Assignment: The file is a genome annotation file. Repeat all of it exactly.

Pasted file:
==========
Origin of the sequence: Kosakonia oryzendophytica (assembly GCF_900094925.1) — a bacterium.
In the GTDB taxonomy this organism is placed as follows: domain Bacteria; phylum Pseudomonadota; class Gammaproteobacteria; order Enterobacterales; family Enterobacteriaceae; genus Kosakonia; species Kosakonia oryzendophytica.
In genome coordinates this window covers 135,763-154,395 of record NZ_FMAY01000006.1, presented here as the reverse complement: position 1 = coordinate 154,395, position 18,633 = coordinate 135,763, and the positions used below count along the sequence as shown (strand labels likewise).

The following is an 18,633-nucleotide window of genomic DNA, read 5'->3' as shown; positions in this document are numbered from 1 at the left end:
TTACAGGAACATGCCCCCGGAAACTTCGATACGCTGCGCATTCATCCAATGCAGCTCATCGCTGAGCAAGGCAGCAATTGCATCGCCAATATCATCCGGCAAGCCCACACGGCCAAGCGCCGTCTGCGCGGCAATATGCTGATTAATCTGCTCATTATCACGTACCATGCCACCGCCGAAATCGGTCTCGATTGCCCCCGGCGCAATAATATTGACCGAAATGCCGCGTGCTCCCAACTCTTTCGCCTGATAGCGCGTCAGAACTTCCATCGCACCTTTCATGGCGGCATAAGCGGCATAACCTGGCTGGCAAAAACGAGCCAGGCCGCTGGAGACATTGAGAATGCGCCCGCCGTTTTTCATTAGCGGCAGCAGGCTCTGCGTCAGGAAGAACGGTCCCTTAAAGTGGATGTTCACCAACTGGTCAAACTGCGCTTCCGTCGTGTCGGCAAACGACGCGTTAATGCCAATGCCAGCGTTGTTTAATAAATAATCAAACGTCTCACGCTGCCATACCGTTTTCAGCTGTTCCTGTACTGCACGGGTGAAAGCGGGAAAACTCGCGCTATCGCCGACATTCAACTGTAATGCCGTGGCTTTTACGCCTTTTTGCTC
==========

Origin of the sequence: Kosakonia oryzendophytica (assembly GCF_900094925.1) — a bacterium.
In the GTDB taxonomy this organism is placed as follows: domain Bacteria; phylum Pseudomonadota; class Gammaproteobacteria; order Enterobacterales; family Enterobacteriaceae; genus Kosakonia; species Kosakonia oryzendophytica.
In genome coordinates this window covers 135,763-154,395 of record NZ_FMAY01000006.1, presented here as the reverse complement: position 1 = coordinate 154,395, position 18,633 = coordinate 135,763, and the positions used below count along the sequence as shown (strand labels likewise).

The following is an 18,633-nucleotide window of genomic DNA, read 5'->3' as shown; positions in this document are numbered from 1 at the left end:
TTACAGGAACATGCCCCCGGAAACTTCGATACGCTGCGCATTCATCCAATGCAGCTCATCGCTGAGCAAGGCAGCAATTGCATCGCCAATATCATCCGGCAAGCCCACACGGCCAAGCGCCGTCTGCGCGGCAATATGCTGATTAATCTGCTCATTATCACGTACCATGCCACCGCCGAAATCGGTCTCGATTGCCCCCGGCGCAATAATATTGACCGAAATGCCGCGTGCTCCCAACTCTTTCGCCTGATAGCGCGTCAGAACTTCCATCGCACCTTTCATGGCGGCATAAGCGGCATAACCTGGCTGGCAAAAACGAGCCAGGCCGCTGGAGACATTGAGAATGCGCCCGCCGTTTTTCATTAGCGGCAGCAGGCTCTGCGTCAGGAAGAACGGTCCCTTAAAGTGGATGTTCACCAACTGGTCAAACTGCGCTTCCGTCGTGTCGGCAAACGACGCGTTAATGCCAATGCCAGCGTTGTTTAATAAATAATCAAACGTCTCACGCTGCCATACCGTTTTCAGCTGTTCCTGTACTGCACGGGTGAAAGCGGGAAAACTCGCGCTATCGCCGACATTCAACTGTAATGCCGTGGCTTTTACGCCTTTTTGCTC